Once you’ve done your homework, open the app and go through its short setup wizard. When you’re finished, you’ll have an account on MAD’s servers (with a year of e-mail protection included; additional years are available via in-app purchase) and a new e-mail account on your iPhone—this is your “protected” account. You should then go to your Mail settings and disable your main account. (It’s not necessary to delete it from your iPhone if you don’t want to; just disable it so that the only mail coming into your phone is from your protected account.) From then on, the system at MAD periodically queries your main e-mail account, copies new messages to its servers, and then analyzes each one for Evil. Malicious messages are discarded and the safe ones are transferred to your protected e-mail account, where they then show up in the Inbox on your iPhone. (Remember… all the original messages continue to be available on your main e-mail account, which you can still access directly via your desktop computer or Web browser.)
As you might imagine, this process adds some overhead between the time a message is received in your main e-mail account and when MAD’s system has retrieved it, vetted it, and then made it available on your sanitized… account. My tests resulted in a delay ranging widely between 2 and 10 minutes.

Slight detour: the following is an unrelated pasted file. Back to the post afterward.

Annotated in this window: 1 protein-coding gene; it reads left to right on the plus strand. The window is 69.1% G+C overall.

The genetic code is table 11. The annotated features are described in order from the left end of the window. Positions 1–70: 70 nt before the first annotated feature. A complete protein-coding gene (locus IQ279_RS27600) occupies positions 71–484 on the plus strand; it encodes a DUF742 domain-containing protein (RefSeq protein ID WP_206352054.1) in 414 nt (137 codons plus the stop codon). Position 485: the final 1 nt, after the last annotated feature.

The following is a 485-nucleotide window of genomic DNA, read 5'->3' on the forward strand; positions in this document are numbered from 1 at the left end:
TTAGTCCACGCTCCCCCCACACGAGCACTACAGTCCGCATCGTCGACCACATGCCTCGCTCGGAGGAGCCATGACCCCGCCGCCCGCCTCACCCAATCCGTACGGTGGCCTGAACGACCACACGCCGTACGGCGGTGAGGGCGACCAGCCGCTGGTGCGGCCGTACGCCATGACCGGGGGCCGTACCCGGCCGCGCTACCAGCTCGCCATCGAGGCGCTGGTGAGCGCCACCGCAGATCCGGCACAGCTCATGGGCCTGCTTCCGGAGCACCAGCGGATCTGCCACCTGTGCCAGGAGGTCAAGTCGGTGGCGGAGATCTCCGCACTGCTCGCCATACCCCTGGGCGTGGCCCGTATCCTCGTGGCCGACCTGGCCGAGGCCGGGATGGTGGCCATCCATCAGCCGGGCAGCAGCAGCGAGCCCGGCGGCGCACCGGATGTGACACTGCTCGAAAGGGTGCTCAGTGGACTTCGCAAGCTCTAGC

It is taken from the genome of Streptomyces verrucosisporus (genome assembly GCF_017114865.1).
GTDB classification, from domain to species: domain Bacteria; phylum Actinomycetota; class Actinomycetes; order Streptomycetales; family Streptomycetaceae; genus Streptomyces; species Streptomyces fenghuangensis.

If you think such a delay is an acceptable tradeoff for the promise of greater security on your iPhone, then the next question to ask is: how reliable, effective and secure is this service? Unless you’re a professional security research firm, this can be difficult to test absolutely. I don’t claim to be a security expert, so my tests are more anecdotal than scientific. But here’s what I did. First, I setup a special Gmail account to use only for testing MAD. I then performed the following tests: